Andy Gray helps you recall your favorite moments in sports history—even if you weren’t alive yet.

Andy Gray has the job that nearly every sports fan on Twitter wants.

Gray is a senior projects producer at, which makes him responsible for operating the Twitter handle @SI_Vault. The account posts pertinent, sometimes jaw-dropping photos from Sports Illustrated‘s extensive archive—one that holds every image published in the magazine’s pages since it launched in 1954. Nearly 50,000 people follow the account, which posts between 20 and 40 images each day.

Gray runs the account with a friendly voice and a snarky edge. He’s like the buddy on the couch sitting next to you—the one who’s flipping through a magazine and shouting “Look! Look!” each time he comes across a shot he likes.

“Soccer fans brawl after a Everton-Southampton game,” read one post that prefaces a photo of one fan throwing a jab at another’s head.

“Kentucky sorority girls celebrate the Wildcats,” offered another, this one with a photo of five girls in blue holding their fingers in the air.

Bob Uecker plays the tuba for Cardinals fans before Game 2 of the 1964 world series,”  stated another tweet. “The Rock punches John Cena during their WrestleMania match last night.”

Sometimes, he hits the jackpot.

Take one instance two weeks ago, when Gray realized that an NCAA basketball matchup between University of Louisville and University of Florida would pit coaches Rick Pitino and Billy Donovan against each other for the first time.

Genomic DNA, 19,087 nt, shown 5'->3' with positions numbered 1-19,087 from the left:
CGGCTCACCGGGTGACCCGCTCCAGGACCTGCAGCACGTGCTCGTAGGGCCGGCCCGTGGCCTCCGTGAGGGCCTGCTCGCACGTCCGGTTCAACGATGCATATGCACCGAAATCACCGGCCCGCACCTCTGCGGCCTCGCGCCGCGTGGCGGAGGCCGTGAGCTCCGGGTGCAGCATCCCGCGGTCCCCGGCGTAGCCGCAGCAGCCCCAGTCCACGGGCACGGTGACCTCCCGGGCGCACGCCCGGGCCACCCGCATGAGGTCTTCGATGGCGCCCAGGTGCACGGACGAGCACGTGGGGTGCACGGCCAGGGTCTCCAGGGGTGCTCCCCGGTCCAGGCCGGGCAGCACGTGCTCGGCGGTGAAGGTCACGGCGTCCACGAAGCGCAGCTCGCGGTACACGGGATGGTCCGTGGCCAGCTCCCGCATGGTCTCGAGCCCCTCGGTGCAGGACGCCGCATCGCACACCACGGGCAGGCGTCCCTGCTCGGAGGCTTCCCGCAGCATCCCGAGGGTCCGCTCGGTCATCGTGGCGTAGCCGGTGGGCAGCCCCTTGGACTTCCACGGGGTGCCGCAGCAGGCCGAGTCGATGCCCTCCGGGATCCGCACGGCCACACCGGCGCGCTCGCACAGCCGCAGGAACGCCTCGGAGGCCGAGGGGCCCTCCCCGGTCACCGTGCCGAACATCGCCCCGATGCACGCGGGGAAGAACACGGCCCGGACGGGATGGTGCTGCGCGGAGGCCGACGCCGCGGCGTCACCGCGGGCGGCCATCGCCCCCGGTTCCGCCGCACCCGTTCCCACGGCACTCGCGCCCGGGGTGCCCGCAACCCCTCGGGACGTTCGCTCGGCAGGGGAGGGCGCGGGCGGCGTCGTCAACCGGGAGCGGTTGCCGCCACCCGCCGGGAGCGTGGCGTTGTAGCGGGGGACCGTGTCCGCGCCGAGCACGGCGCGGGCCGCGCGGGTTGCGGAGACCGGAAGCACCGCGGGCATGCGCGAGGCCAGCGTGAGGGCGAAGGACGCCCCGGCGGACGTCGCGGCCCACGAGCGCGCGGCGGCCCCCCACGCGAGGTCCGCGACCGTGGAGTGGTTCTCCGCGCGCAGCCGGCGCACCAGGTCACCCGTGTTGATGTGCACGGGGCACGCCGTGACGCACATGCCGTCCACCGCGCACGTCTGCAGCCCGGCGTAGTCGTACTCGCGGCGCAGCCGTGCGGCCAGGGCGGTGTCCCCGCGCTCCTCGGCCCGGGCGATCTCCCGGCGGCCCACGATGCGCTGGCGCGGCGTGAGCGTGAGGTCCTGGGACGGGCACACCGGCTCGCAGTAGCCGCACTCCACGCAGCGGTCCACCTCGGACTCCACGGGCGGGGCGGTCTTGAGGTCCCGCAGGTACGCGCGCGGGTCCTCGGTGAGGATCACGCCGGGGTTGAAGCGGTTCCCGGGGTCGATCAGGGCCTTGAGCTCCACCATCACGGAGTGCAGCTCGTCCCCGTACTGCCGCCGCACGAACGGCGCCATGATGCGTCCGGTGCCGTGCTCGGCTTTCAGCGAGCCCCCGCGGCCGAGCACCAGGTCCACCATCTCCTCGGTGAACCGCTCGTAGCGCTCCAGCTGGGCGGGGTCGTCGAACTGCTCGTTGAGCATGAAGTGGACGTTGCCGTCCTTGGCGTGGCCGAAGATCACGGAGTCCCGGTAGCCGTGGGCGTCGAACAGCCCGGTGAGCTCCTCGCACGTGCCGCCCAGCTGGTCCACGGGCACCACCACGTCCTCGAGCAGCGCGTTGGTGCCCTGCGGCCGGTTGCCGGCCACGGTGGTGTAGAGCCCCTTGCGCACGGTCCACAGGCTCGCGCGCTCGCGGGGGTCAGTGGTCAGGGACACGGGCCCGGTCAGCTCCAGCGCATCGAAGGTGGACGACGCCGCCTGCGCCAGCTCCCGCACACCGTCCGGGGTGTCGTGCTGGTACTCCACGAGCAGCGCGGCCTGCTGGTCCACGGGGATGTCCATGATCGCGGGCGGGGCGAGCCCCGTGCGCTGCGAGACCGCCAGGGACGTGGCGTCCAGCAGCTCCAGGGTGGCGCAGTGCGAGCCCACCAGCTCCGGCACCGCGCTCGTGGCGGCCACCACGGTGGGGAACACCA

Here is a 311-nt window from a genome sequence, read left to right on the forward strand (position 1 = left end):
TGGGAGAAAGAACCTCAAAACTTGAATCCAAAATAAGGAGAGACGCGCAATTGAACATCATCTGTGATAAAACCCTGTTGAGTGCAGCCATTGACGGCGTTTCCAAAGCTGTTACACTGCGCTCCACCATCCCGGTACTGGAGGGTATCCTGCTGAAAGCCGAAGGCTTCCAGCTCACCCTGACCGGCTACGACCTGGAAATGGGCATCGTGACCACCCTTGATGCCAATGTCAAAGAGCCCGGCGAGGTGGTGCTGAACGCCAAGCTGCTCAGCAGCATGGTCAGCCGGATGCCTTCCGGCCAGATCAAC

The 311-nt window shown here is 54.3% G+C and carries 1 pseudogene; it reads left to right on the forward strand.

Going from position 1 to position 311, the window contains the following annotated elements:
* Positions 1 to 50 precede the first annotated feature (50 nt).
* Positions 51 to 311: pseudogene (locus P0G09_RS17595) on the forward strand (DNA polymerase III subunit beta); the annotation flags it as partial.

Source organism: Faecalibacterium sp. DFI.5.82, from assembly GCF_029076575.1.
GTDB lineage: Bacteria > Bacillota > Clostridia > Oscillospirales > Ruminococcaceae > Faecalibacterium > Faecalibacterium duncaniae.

Gray dug into his mental archive and remembered that Pitino used to coach Donovan at the Providence College from 1983 to 1987. A quick search on the archive’s database brought up a picture of a younger Pitino shouting directions at Donovan during a 1987 timeout.

“Those opportunities are rare,” Gray told the Daily Dot. “If those happened all the time, I’d have the easiest job in the world. But [they don’t], so you have to be creative in figuring things out.”

Gray keeps that creativity buzzing by waking up every morning and checking for relevant headlines that might lead to good photo opportunities. Anything can work; He just needs a relevant hook. He looks at birthday lists, reads box scores, and checks every “on this day in history” caption that he can find.

“I have an idea between [scans of] Twitter and Tumblr of five or six things that I want to touch every day,” Gray said.  As for “the rest,” he said he builds photo galleries for the site and often comes across “crazy photos.”

“Type in ‘1984’ and ‘Stanford’ to find a photo of John Elway for something, and you’ll end up with a picture of Tiger Woods [who played his college golf at Stanford] from when he was lik six years old. Stupid things like that where you didn’t even know what was happening will turn into these great photos for us to tweet out.”

He also deals with less specifically sports-related shots like the magazine’s much-beloved swimsuit pictures. But Gray’s quick to point out that the @SI_Vault handle can’t become a bastion for all things Kathy Ireland and Tyra Banks, despite his acknowledging that sex sells.

I try to sneak in one or two since they get such good traction,” Gray said

Instead, Gray tends to focus the bulk of his non-sports related photo hunting efforts on finding pop culture pictures, which resonate with audience and editors alike. He’s always keeping his eye out for the next great crossover shot.

“The TV show Webster had a lot of sports stars. There are some funny pictures of [former New York Knick center] Patrick Ewing and Webster, who’s like 4’4″, playing basketball together at Madison Square Garden.

“That, to me, is the perfect picture. You have Patrick Ewing, who everybody loves, and you have him playing basketball against someone who’s literally half his size. It’s everything you want in a photo, and it has a sports connection.”

Photo by @SI_Vault

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